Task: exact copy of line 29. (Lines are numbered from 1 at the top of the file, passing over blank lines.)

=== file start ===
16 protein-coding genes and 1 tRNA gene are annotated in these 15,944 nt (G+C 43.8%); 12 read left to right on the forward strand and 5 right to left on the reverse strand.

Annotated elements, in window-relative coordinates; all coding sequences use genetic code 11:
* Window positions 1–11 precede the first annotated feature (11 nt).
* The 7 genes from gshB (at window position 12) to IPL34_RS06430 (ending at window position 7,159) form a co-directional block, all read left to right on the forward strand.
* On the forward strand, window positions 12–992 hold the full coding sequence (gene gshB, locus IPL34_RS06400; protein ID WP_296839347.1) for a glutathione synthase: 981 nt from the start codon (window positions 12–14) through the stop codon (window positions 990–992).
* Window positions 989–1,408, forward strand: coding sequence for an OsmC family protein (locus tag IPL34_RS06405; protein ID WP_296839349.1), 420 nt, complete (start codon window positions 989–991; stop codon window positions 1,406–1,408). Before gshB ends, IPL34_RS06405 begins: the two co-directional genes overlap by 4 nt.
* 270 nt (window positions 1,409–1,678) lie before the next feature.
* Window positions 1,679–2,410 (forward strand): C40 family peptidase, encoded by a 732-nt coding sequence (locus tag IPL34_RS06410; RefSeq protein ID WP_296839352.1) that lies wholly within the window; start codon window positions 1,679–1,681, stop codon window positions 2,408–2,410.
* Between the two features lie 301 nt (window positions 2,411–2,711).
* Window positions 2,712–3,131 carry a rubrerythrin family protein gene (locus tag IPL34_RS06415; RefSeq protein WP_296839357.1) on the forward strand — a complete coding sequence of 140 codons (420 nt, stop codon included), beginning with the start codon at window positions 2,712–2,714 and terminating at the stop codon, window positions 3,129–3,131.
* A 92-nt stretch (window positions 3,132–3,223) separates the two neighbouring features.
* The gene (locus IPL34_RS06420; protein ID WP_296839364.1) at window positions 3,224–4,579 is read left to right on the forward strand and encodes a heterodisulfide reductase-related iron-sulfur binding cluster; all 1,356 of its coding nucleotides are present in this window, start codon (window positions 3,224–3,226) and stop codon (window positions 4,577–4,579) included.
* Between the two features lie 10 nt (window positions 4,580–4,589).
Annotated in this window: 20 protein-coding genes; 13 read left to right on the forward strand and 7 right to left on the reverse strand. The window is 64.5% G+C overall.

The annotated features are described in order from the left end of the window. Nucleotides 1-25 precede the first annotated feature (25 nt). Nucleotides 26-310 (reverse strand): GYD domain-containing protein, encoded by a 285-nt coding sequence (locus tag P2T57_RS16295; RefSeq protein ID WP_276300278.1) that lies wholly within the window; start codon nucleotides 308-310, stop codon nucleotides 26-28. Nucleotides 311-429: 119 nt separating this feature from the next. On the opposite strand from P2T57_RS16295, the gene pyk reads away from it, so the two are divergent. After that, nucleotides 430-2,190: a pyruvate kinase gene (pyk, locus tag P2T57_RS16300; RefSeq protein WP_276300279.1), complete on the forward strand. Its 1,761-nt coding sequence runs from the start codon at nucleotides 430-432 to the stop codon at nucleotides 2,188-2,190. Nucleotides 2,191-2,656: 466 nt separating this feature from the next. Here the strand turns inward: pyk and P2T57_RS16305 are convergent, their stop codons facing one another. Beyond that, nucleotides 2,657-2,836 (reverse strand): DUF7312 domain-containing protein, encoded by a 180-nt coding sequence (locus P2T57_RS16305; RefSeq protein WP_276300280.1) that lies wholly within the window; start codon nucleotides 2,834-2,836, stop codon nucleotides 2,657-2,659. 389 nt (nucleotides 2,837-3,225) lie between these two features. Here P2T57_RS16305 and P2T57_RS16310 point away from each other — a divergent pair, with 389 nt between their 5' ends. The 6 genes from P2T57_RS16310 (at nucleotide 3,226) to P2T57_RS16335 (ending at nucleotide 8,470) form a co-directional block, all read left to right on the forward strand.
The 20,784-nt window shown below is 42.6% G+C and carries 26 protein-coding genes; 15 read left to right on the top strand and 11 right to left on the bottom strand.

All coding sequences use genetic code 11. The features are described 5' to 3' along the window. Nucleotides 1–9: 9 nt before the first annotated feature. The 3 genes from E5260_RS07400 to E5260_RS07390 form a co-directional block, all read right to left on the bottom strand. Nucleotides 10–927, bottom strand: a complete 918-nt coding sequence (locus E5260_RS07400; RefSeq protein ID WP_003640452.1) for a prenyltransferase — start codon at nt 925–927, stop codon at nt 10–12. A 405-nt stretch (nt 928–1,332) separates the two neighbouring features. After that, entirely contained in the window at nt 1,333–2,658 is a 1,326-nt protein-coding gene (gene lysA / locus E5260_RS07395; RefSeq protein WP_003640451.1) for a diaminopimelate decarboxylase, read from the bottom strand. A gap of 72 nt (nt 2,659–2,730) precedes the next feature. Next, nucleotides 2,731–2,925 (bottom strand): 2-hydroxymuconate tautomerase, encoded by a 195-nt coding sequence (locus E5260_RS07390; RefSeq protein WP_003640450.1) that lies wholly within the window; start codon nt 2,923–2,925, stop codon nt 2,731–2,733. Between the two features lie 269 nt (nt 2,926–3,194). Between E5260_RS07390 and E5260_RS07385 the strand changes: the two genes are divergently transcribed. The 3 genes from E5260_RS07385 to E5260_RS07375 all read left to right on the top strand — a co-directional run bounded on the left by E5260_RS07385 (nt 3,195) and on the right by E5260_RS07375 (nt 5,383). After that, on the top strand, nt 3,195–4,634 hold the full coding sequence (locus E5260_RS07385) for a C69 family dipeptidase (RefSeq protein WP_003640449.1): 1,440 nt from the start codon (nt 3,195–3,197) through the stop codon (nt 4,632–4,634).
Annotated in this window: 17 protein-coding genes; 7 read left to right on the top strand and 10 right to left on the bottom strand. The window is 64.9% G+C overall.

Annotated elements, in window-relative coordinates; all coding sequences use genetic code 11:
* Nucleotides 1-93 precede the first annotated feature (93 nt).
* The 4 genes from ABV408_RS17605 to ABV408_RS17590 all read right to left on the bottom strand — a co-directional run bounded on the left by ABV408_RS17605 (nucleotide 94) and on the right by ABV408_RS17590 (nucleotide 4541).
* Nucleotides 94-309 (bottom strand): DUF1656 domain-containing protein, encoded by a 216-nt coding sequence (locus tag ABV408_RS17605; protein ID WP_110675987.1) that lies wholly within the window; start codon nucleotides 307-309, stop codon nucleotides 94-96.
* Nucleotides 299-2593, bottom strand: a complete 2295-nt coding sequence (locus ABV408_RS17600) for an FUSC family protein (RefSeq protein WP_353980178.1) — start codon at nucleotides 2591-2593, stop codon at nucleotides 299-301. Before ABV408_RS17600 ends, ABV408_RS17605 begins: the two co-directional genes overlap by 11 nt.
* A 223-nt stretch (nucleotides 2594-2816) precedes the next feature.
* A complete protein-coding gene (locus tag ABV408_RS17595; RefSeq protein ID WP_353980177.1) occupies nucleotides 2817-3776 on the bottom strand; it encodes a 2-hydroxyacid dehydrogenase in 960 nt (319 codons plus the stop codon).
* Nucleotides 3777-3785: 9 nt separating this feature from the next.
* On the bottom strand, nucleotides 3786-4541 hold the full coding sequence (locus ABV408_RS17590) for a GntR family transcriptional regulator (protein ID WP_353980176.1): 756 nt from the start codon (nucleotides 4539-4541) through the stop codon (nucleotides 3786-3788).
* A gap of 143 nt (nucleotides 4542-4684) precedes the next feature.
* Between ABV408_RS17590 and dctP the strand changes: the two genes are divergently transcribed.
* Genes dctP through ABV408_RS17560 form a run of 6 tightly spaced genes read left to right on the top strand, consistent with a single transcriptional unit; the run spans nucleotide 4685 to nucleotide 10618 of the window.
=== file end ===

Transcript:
* Between ABV408_RS17590 and dctP the strand changes: the two genes are divergently transcribed.